The C3D Solver is our module for solving geometric constraints. It provides methods for defining relations between geometric primitives in 2D and 3D space. As a parametric solver, it can impose logical constraints on any objects of a model. This provides users the ability to parameterize and edit 2D drawings and 3D models; synchronously change model elements; combine objects into assemblies and move them relative to each other; generate animations; and more.

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Fig.4. Dimensional Constraints on Arbitrary Section

The close connection between the C3D Modeler and the C3D Converter data exchange modules allows programmers to read and write geometric model data of any of the major exchange formats --ACIS SAT, IGES, JT, Parasolid X_T and X_B, STEP, STL, and VRML -- and so build representations of models as C3D geometry. The close connection between modeler and translator offers BIM applications a range of options for interacting with other engineering systems.

How BIM Developers Influence Development of the C3D Toolkit

Our approach to adding methods to the C3D Toolkit's components is based not only on the thoughts of our programmers, but also on the requests from our customers. We have seen software companies like ASCON, CYPE, Nanosoft, Renga Software, and ZV Service write BIM applications based on C3D. They are the ones who describe to us the functions they need, and so initiate the development expanded BIM capabilities of the C3D Toolkit.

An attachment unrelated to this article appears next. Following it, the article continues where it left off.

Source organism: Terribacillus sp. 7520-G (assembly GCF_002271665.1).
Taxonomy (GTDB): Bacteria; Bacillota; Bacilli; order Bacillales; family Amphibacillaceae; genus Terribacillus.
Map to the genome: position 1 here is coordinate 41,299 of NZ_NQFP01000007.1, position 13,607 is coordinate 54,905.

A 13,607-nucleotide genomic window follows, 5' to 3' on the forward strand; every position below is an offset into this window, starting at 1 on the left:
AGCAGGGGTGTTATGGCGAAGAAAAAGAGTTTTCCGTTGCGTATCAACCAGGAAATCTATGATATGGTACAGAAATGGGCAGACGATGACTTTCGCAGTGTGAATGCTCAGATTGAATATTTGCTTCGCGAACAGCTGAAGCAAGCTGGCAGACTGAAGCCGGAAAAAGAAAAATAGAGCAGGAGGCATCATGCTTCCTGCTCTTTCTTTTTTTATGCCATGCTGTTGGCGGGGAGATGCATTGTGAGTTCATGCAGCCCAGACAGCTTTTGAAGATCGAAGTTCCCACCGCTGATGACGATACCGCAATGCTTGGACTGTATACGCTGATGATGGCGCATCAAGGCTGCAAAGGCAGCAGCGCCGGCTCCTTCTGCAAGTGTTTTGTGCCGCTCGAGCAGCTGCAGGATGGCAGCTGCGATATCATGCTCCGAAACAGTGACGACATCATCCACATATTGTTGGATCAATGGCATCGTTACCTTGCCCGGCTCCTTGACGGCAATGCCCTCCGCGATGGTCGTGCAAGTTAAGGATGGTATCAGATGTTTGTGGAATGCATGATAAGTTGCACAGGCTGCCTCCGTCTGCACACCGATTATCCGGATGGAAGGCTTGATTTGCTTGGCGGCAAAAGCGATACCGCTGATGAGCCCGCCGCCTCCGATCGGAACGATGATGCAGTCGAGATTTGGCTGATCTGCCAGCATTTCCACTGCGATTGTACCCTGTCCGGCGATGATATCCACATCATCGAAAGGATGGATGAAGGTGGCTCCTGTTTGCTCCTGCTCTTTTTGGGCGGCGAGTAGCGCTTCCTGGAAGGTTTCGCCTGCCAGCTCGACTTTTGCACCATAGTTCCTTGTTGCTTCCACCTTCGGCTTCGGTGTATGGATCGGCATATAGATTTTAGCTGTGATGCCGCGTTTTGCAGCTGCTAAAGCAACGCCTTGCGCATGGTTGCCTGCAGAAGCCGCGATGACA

Renga Software, for example, uses our kernel, solver, and data converter modules. Following requests from their team, we’ve added the following functions for all of our customers to deploy:

  • The kernel had provided a rectangular projection, but with a request from Renga we added a method to construct skewed-angle projections by using rectangular projections and following-plane projection transformation
  • Renga developers were in need of the function that constructs door-opening lines in drawings, so we added such method; it uses the C3D Modeler function that shades curves by solid bodies during projection

We keep in close touch with our customers to help us to develop and improve capabilities in our components, as well as to implement functions that expands the scope of the C3D Toolkit further.